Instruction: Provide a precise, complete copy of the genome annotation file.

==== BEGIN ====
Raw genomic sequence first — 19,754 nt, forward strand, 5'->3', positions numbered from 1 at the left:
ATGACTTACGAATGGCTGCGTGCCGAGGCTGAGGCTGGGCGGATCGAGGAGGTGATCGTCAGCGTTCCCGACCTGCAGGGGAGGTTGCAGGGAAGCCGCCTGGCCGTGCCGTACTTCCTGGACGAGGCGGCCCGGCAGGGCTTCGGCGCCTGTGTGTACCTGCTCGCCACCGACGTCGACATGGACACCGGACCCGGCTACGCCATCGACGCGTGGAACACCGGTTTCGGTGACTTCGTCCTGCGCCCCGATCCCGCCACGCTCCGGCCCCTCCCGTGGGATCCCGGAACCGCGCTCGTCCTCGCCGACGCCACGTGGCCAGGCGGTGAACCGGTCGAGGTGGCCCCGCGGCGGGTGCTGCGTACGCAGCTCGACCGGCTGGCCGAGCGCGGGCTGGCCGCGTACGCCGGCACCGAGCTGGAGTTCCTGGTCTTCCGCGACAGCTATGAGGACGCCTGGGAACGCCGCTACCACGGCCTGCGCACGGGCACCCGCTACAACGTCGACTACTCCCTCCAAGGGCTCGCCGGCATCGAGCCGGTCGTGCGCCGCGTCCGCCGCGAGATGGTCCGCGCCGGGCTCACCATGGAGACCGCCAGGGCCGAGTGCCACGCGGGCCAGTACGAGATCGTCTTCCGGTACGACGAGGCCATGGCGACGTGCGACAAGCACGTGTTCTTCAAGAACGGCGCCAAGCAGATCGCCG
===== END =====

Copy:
Raw genomic sequence first — 19,754 nt, forward strand, 5'->3', positions numbered from 1 at the left:
ATGACTTACGAATGGCTGCGTGCCGAGGCTGAGGCTGGGCGGATCGAGGAGGTGATCGTCAGCGTTCCCGACCTGCAGGGGAGGTTGCAGGGAAGCCGCCTGGCCGTGCCGTACTTCCTGGACGAGGCGGCCCGGCAGGGCTTCGGCGCCTGTGTGTACCTGCTCGCCACCGACGTCGACATGGACACCGGACCCGGCTACGCCATCGACGCGTGGAACACCGGTTTCGGTGACTTCGTCCTGCGCCCCGATCCCGCCACGCTCCGGCCCCTCCCGTGGGATCCCGGAACCGCGCTCGTCCTCGCCGACGCCACGTGGCCAGGCGGTGAACCGGTCGAGGTGGCCCCGCGGCGGGTGCTGCGTACGCAGCTCGACCGGCTGGCCGAGCGCGGGCTGGCCGCGTACGCCGGCACCGAGCTGGAGTTCCTGGTCTTCCGCGACAGCTATGAGGACGCCTGGGAACGCCGCTACCACGGCCTGCGCACGGGCACCCGCTACAACGTCGACTACTCCCTCCAAGGGCTCGCCGGCATCGAGCCGGTCGTGCGCCGCGTCCGCCGCGAGATGGTCCGCGCCGGGCTCACCATGGAGACCGCCAGGGCCGAGTGCCACGCGGGCCAGTACGAGATCGTCTTCCGGTACGACGAGGCCATGGCGACGTGCGACAAGCACGTGTTCTTCAAGAACGGCGCCAAGCAGATCGCCG